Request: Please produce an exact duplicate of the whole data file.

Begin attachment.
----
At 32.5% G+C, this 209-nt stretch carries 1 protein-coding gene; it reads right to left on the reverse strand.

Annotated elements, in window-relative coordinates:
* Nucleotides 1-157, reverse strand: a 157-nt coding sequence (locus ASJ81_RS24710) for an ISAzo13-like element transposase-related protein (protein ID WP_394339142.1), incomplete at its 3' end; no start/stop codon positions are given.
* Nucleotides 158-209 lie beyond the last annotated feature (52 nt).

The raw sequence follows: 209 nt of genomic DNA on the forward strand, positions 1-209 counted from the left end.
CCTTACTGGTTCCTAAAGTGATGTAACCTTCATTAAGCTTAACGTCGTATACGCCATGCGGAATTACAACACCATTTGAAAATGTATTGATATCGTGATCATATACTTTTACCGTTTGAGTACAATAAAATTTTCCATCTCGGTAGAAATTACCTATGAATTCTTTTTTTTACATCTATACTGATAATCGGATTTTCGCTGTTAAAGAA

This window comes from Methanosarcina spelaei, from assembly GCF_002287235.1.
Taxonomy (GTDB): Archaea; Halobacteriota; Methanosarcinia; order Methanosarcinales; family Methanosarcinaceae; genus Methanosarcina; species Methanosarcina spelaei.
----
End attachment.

At 32.5% G+C, this 209-nt stretch carries 1 protein-coding gene; it reads right to left on the reverse strand.

Annotated elements, in window-relative coordinates:
* Nucleotides 1-157, reverse strand: a 157-nt coding sequence (locus ASJ81_RS24710) for an ISAzo13-like element transposase-related protein (protein ID WP_394339142.1), incomplete at its 3' end; no start/stop codon positions are given.
* Nucleotides 158-209 lie beyond the last annotated feature (52 nt).

The raw sequence follows: 209 nt of genomic DNA on the forward strand, positions 1-209 counted from the left end.
CCTTACTGGTTCCTAAAGTGATGTAACCTTCATTAAGCTTAACGTCGTATACGCCATGCGGAATTACAACACCATTTGAAAATGTATTGATATCGTGATCATATACTTTTACCGTTTGAGTACAATAAAATTTTCCATCTCGGTAGAAATTACCTATGAATTCTTTTTTTTACATCTATACTGATAATCGGATTTTCGCTGTTAAAGAA

This window comes from Methanosarcina spelaei, from assembly GCF_002287235.1.
Taxonomy (GTDB): Archaea; Halobacteriota; Methanosarcinia; order Methanosarcinales; family Methanosarcinaceae; genus Methanosarcina; species Methanosarcina spelaei.